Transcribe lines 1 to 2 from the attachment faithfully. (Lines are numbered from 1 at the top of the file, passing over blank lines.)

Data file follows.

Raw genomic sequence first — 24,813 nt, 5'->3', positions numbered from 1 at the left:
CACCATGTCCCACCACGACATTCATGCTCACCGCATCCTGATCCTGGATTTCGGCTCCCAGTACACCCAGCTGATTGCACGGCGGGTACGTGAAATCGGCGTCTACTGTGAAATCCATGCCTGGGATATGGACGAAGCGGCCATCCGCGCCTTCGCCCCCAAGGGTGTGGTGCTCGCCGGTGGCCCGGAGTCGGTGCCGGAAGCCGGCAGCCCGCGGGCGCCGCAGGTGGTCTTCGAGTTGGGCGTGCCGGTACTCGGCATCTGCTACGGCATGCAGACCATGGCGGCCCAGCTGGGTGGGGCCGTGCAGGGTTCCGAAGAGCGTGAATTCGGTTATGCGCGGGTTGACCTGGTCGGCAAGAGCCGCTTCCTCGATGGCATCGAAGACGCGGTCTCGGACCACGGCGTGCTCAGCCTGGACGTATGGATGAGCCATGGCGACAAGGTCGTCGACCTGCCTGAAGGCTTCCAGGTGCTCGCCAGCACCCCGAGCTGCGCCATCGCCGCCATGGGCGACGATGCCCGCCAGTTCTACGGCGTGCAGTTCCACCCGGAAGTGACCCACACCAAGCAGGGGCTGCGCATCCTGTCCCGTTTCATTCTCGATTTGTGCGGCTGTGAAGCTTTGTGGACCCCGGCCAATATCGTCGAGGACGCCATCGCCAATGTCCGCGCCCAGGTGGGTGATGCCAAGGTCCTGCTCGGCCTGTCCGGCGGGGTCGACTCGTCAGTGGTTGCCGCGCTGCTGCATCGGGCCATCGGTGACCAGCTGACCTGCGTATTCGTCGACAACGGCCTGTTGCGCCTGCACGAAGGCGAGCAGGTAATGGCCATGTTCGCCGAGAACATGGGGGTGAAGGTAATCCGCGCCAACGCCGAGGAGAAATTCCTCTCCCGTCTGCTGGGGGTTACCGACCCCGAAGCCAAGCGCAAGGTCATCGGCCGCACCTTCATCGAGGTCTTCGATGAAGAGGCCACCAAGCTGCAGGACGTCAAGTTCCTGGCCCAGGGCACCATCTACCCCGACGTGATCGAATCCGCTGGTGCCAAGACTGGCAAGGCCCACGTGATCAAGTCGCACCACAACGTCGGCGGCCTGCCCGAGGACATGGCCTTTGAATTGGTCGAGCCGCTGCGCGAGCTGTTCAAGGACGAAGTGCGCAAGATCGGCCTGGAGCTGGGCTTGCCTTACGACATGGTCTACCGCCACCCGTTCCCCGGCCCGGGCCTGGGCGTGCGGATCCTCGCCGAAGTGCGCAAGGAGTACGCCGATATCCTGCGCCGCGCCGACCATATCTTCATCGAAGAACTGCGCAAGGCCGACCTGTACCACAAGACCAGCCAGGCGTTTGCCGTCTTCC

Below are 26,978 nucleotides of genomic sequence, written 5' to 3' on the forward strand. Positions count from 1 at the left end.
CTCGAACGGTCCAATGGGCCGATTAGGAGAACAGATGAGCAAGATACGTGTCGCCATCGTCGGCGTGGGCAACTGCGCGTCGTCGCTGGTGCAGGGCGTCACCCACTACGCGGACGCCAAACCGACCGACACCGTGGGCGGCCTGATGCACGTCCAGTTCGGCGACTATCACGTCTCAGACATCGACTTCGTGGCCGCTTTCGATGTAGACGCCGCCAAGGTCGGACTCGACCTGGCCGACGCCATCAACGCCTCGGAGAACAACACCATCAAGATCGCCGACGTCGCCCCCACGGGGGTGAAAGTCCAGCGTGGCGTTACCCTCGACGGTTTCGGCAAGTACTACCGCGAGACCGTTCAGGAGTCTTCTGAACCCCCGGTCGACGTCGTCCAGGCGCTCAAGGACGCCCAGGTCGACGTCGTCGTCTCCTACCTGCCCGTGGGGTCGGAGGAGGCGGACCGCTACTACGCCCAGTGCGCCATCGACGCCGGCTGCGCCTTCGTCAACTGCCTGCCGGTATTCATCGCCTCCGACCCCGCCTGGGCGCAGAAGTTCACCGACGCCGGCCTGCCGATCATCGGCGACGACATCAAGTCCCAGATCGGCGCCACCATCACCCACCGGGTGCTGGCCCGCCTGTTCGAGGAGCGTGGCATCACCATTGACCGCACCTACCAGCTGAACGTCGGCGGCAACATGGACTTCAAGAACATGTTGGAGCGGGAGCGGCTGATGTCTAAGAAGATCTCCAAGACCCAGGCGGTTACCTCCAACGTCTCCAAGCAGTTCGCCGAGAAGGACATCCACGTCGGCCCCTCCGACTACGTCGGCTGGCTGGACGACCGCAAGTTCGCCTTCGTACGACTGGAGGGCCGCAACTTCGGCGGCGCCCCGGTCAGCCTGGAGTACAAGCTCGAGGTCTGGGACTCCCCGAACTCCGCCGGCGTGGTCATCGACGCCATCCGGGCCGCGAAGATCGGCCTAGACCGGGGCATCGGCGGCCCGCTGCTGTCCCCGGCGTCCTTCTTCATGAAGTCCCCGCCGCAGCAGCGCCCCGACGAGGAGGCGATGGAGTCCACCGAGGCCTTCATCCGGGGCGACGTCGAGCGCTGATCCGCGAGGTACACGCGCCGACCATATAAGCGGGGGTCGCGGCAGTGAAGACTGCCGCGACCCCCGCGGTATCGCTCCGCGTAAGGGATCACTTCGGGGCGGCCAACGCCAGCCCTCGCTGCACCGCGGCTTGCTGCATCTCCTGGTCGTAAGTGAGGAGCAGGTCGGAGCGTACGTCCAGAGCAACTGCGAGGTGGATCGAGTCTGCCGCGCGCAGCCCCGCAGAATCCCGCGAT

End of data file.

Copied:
Raw genomic sequence first — 24,813 nt, 5'->3', positions numbered from 1 at the left:
CACCATGTCCCACCACGACATTCATGCTCACCGCATCCTGATCCTGGATTTCGGCTCCCAGTACACCCAGCTGATTGCACGGCGGGTACGTGAAATCGGCGTCTACTGTGAAATCCATGCCTGGGATATGGACGAAGCGGCCATCCGCGCCTTCGCCCCCAAGGGTGTGGTGCTCGCCGGTGGCCCGGAGTCGGTGCCGGAAGCCGGCAGCCCGCGGGCGCCGCAGGTGGTCTTCGAGTTGGGCGTGCCGGTACTCGGCATCTGCTACGGCATGCAGACCATGGCGGCCCAGCTGGGTGGGGCCGTGCAGGGTTCCGAAGAGCGTGAATTCGGTTATGCGCGGGTTGACCTGGTCGGCAAGAGCCGCTTCCTCGATGGCATCGAAGACGCGGTCTCGGACCACGGCGTGCTCAGCCTGGACGTATGGATGAGCCATGGCGACAAGGTCGTCGACCTGCCTGAAGGCTTCCAGGTGCTCGCCAGCACCCCGAGCTGCGCCATCGCCGCCATGGGCGACGATGCCCGCCAGTTCTACGGCGTGCAGTTCCACCCGGAAGTGACCCACACCAAGCAGGGGCTGCGCATCCTGTCCCGTTTCATTCTCGATTTGTGCGGCTGTGAAGCTTTGTGGACCCCGGCCAATATCGTCGAGGACGCCATCGCCAATGTCCGCGCCCAGGTGGGTGATGCCAAGGTCCTGCTCGGCCTGTCCGGCGGGGTCGACTCGTCAGTGGTTGCCGCGCTGCTGCATCGGGCCATCGGTGACCAGCTGACCTGCGTATTCGTCGACAACGGCCTGTTGCGCCTGCACGAAGGCGAGCAGGTAATGGCCATGTTCGCCGAGAACATGGGGGTGAAGGTAATCCGCGCCAACGCCGAGGAGAAATTCCTCTCCCGTCTGCTGGGGGTTACCGACCCCGAAGCCAAGCGCAAGGTCATCGGCCGCACCTTCATCGAGGTCTTCGATGAAGAGGCCACCAAGCTGCAGGACGTCAAGTTCCTGGCCCAGGGCACCATCTACCCCGACGTGATCGAATCCGCTGGTGCCAAGACTGGCAAGGCCCACGTGATCAAGTCGCACCACAACGTCGGCGGCCTGCCCGAGGACATGGCCTTTGAATTGGTCGAGCCGCTGCGCGAGCTGTTCAAGGACGAAGTGCGCAAGATCGGCCTGGAGCTGGGCTTGCCTTACGACATGGTCTACCGCCACCCGTTCCCCGGCCCGGGCCTGGGCGTGCGGATCCTCGCCGAAGTGCGCAAGGAGTACGCCGATATCCTGCGCCGCGCCGACCATATCTTCATCGAAGAACTGCGCAAGGCCGACCTGTACCACAAGACCAGCCAGGCGTTTGCCGTCTTCC